Rev. Jasmine Beach-Ferrara, executive director of the Campaign for Southern Equality, spelled out the potential consequences of the law in a statement on the day it went into effect.

“The insidious power of a law like this is that it casts a long shadow over public life, forcing someone to assess whether they will be treated fairly and respectfully in situations from the crisis of an emergency room to an anniversary dinner at a restaurant to a child’s classroom,” Beach-Ferrara said. “Now we face the cruel reality of the law going into effect and the imminent threat it poses to the dignity, health and well-being of LGBT Mississippians.”

Last month, the U.S. Fifth Circuit Court of Appeals refused to reconsider “en banc” before the full court an earlier decision by a three-judge panel to throw out legal challenges to the law — one filed by the Campaign for Southern Equality, the other by the Joshua Generation Metropolitan Community Church and 13 Mississippi ministers,

The three-judge panel determined plaintiffs in the lawsuit lacked standing to challenge the law, reversing the trial court ruling that found HB 1523 violated the Establishment Clause by allowing state-sanctioned discrimination under one particular religious view.

GLAAD CEO Sarah Kate Ellis said in a statement the fight against the law continues despite its harmful effects on LGBT people.

By Chris Johnson, Washington Blade – October 10, 2017

Click here to read the entire article.

Is there a Marital Presumption for Male Couples in New York?

Is there marital presumption for male couples in New York?  Recent case law suggests that we are heading in that direction.

Is there marital presumption for male couples in New York?  Up until now, there has been no clear guidance on this.  While certain NY jurisdictions have held that the marital presumption of parentage exists for lesbian couples, male couples who have their children with the assistance of a surrogate mother, or gestational carrier, have not had specific judicial input… until now.marital presumption for male couples in New York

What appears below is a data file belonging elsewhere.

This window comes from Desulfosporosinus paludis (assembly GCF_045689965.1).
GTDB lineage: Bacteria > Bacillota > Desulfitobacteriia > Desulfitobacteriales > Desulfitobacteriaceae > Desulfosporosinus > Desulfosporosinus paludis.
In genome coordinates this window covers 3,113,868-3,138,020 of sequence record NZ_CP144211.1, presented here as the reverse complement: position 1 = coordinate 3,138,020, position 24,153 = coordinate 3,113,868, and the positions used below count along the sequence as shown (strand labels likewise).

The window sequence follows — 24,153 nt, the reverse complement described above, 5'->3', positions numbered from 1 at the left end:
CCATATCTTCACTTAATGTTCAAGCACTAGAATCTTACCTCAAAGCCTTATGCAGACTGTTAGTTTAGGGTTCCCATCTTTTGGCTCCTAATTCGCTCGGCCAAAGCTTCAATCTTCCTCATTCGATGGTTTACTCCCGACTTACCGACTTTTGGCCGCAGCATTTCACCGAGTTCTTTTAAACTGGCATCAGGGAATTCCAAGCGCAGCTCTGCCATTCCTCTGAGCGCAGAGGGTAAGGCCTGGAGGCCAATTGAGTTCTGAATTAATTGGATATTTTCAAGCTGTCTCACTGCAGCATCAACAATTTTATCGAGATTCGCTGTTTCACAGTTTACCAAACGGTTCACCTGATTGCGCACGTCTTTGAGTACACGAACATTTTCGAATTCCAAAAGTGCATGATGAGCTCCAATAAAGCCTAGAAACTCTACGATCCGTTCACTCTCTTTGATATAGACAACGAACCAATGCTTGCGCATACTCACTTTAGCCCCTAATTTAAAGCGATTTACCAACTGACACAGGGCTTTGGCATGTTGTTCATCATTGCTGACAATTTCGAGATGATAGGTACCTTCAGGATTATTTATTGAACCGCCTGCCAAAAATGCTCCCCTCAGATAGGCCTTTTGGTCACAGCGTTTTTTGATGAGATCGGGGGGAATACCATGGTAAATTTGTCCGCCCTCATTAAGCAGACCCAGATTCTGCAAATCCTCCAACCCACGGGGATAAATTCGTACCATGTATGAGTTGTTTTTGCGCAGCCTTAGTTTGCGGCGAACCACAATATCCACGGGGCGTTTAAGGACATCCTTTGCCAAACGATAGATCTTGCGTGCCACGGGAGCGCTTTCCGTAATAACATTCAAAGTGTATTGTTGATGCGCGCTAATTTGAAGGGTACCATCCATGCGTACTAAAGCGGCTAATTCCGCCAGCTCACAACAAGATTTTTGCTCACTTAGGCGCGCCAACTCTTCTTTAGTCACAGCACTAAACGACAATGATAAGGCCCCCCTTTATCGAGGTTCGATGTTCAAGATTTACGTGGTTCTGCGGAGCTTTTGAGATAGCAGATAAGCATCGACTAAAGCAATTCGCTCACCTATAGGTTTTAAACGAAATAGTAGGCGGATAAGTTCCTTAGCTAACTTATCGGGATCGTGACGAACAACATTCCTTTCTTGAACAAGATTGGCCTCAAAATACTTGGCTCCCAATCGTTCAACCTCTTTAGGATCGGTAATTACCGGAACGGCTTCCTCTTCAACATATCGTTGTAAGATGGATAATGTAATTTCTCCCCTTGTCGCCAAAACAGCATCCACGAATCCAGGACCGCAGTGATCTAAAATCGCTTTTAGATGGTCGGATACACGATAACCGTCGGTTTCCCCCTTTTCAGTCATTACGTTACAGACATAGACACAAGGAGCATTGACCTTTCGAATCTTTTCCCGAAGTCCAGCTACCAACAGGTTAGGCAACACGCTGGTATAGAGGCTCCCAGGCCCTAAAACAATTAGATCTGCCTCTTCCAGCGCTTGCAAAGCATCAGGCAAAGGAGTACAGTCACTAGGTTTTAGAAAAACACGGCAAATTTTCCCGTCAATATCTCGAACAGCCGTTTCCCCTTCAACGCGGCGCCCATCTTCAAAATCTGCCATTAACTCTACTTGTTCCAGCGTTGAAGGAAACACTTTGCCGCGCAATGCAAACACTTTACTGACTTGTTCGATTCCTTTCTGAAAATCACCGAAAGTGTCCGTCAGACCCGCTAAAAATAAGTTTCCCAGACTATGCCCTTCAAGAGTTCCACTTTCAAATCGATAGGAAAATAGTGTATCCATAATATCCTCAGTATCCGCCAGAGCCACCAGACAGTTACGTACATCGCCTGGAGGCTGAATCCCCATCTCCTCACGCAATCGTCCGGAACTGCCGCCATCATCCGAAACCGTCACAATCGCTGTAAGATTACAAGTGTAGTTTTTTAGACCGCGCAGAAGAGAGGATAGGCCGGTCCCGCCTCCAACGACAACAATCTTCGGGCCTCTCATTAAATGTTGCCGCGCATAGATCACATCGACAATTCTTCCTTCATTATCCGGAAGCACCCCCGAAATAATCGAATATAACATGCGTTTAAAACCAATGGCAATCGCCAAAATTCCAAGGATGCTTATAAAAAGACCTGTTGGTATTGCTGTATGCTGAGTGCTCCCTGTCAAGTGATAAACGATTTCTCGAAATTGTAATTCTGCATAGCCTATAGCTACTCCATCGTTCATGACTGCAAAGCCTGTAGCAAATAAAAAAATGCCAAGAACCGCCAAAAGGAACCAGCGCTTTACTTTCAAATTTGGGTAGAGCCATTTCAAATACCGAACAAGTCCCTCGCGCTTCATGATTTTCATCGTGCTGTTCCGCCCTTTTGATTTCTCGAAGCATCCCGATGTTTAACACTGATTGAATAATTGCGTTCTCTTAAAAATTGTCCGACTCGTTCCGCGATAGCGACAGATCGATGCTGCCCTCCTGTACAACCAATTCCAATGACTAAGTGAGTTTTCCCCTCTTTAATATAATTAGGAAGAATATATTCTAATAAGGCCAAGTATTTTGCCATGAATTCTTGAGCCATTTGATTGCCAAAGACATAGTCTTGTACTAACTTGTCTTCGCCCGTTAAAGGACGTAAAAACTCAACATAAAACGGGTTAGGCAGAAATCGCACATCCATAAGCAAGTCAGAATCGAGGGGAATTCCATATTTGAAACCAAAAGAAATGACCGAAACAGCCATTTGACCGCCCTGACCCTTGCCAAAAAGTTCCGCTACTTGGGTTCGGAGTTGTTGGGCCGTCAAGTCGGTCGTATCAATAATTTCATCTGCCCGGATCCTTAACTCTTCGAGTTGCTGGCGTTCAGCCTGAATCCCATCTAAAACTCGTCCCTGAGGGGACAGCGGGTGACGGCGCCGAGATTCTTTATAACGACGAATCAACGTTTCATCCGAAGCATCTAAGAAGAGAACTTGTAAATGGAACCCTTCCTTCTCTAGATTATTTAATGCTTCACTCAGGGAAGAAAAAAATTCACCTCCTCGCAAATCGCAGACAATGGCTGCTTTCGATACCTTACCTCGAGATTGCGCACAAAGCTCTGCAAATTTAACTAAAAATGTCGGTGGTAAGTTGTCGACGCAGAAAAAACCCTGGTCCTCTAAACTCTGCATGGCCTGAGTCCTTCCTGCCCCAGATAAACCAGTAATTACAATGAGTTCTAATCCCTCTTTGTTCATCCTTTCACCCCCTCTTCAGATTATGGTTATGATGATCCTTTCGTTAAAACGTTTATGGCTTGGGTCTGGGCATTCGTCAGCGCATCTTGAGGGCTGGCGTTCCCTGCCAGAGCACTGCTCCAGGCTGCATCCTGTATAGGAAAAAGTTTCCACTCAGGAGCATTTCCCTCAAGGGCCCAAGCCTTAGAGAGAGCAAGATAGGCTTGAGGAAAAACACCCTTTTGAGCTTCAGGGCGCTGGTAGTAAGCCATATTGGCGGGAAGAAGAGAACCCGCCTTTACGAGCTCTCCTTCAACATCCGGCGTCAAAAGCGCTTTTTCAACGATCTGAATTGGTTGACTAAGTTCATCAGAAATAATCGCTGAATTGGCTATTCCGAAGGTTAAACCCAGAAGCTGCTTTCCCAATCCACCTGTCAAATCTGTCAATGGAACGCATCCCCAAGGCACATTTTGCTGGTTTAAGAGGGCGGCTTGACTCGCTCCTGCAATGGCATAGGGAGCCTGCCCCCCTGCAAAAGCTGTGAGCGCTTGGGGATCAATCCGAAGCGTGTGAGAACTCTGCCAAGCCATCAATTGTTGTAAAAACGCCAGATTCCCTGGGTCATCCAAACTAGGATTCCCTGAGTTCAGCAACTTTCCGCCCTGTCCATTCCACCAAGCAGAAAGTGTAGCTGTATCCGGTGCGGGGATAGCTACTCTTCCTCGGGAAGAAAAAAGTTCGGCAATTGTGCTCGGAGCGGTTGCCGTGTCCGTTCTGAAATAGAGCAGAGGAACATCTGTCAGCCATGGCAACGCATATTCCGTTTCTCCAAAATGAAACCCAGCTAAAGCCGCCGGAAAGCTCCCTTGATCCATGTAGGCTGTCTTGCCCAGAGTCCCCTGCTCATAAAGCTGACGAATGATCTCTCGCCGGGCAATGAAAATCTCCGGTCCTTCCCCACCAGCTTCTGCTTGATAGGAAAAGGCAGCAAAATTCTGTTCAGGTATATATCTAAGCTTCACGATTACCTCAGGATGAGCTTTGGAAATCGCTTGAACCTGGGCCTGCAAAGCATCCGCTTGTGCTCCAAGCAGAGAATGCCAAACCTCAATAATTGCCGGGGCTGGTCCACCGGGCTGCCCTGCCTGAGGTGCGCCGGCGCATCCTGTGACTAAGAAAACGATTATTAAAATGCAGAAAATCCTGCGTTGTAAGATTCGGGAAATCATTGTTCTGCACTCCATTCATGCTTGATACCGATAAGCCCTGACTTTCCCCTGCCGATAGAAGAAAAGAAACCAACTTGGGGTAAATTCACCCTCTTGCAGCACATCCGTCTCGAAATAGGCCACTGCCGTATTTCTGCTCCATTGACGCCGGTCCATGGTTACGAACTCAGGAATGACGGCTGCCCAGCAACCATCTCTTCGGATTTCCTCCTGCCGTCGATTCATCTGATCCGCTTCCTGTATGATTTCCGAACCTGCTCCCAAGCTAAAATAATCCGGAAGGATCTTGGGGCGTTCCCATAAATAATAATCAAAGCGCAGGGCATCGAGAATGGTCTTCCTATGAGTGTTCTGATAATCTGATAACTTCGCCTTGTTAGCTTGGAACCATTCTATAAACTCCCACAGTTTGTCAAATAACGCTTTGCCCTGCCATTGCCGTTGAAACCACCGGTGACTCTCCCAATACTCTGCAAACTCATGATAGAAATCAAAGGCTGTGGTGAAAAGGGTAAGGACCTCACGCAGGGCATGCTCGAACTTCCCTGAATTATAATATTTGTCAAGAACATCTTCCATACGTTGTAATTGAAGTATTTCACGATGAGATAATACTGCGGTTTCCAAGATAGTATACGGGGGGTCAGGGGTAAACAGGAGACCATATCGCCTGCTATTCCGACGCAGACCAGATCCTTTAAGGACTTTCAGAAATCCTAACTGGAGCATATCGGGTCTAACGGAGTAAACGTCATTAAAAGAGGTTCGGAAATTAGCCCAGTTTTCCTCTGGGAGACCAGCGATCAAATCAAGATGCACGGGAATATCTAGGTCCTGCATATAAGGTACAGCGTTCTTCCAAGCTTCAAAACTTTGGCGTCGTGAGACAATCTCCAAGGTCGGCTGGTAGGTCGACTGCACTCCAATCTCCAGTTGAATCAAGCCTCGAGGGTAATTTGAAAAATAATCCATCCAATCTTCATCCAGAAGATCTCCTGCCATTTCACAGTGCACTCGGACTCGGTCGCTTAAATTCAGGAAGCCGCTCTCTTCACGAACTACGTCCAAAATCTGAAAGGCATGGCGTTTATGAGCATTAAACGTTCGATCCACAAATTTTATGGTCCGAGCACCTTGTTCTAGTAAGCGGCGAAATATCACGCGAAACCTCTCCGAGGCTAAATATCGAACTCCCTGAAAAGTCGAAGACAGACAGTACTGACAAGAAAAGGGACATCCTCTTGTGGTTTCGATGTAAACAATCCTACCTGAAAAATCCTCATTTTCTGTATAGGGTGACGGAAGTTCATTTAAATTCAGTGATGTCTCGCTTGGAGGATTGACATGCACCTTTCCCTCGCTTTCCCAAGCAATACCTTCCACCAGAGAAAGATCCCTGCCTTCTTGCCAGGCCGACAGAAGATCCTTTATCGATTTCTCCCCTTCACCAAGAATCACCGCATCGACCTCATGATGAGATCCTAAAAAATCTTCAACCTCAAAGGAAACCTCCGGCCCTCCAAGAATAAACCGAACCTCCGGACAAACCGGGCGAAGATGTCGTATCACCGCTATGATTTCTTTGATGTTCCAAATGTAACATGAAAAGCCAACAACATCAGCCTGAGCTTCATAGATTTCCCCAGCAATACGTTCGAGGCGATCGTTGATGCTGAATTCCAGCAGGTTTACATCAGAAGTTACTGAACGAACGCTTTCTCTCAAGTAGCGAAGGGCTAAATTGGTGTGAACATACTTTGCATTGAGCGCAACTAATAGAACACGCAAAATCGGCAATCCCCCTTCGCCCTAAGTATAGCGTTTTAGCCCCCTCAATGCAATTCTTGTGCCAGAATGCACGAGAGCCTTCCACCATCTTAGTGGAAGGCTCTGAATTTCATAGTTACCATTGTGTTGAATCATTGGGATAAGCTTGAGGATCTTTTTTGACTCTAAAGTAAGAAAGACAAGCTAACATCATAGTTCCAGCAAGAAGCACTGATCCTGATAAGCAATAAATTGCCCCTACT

Before I discuss the details of the case, entitled In re Maria Irene D., it is important to understand the judicial reach it has and the implications of that for couples throughout New York State.  This case originates from an appeal made from a New York County Family Court decision granting a second parent adoption.  That appeal was heard in the Appellate Division, First Department, which hears appeals from cases in New York County and the Bronx only.  Therefore, until appealed to the New York Court of Appeals (our highest court), it only creates precedent for the Bronx and New York Counties.  Other NY counties may cite the case as a reference, but are not bound by its findings.

In re Maria Irene D. involves a child born in September 2014 to a gay couple, Marco and Ming.  Marco and Ming entered into a civil union in the UK in 2008 and converted that to a marriage in 2015.  Their daughter was born with the help of a surrogate mother who gave birth in Missouri.  Because both fathers were British citizens, and due to the law in the UK surrounding the legality of surrogacy, the couple obtained a parentage order in Missouri that terminated the rights of both the surrogate mother and egg donor and awarded Marco, the genetic father, “sole and exclusive” custody of the child.  In many cases, a pre or post birth order will list both intended parents as legal parents, but because the couple planned to secure UK citizenship for the child at some point after her birth, the parentage order could only list the genetic father.